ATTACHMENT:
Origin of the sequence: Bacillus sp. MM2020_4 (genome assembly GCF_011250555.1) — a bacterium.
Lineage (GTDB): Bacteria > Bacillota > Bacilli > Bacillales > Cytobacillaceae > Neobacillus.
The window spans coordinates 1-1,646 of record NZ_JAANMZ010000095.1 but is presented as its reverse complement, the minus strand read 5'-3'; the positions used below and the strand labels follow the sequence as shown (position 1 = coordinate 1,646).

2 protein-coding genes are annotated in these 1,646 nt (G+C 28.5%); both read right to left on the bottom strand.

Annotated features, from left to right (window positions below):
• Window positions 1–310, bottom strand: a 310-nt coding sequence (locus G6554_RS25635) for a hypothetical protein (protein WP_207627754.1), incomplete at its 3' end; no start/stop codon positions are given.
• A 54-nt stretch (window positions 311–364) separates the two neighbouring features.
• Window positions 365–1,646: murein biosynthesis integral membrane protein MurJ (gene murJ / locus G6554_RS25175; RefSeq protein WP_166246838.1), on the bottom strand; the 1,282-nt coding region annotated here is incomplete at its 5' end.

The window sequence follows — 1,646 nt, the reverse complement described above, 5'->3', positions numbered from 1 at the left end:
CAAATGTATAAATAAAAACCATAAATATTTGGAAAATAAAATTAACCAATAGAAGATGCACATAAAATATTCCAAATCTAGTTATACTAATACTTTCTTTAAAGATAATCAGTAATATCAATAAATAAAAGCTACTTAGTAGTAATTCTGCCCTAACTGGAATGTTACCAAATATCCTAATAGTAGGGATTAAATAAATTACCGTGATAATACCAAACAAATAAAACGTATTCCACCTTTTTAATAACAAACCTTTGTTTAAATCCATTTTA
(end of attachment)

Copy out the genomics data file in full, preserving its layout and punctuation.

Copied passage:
Origin of the sequence: Bacillus sp. MM2020_4 (genome assembly GCF_011250555.1) — a bacterium.
Lineage (GTDB): Bacteria > Bacillota > Bacilli > Bacillales > Cytobacillaceae > Neobacillus.
The window spans coordinates 1-1,646 of record NZ_JAANMZ010000095.1 but is presented as its reverse complement, the minus strand read 5'-3'; the positions used below and the strand labels follow the sequence as shown (position 1 = coordinate 1,646).

2 protein-coding genes are annotated in these 1,646 nt (G+C 28.5%); both read right to left on the bottom strand.

Annotated features, from left to right (window positions below):
• Window positions 1–310, bottom strand: a 310-nt coding sequence (locus G6554_RS25635) for a hypothetical protein (protein WP_207627754.1), incomplete at its 3' end; no start/stop codon positions are given.
• A 54-nt stretch (window positions 311–364) separates the two neighbouring features.
• Window positions 365–1,646: murein biosynthesis integral membrane protein MurJ (gene murJ / locus G6554_RS25175; RefSeq protein WP_166246838.1), on the bottom strand; the 1,282-nt coding region annotated here is incomplete at its 5' end.

The window sequence follows — 1,646 nt, the reverse complement described above, 5'->3', positions numbered from 1 at the left end:
CAAATGTATAAATAAAAACCATAAATATTTGGAAAATAAAATTAACCAATAGAAGATGCACATAAAATATTCCAAATCTAGTTATACTAATACTTTCTTTAAAGATAATCAGTAATATCAATAAATAAAAGCTACTTAGTAGTAATTCTGCCCTAACTGGAATGTTACCAAATATCCTAATAGTAGGGATTAAATAAATTACCGTGATAATACCAAACAAATAAAACGTATTCCACCTTTTTAATAACAAACCTTTGTTTAAATCCATTTTA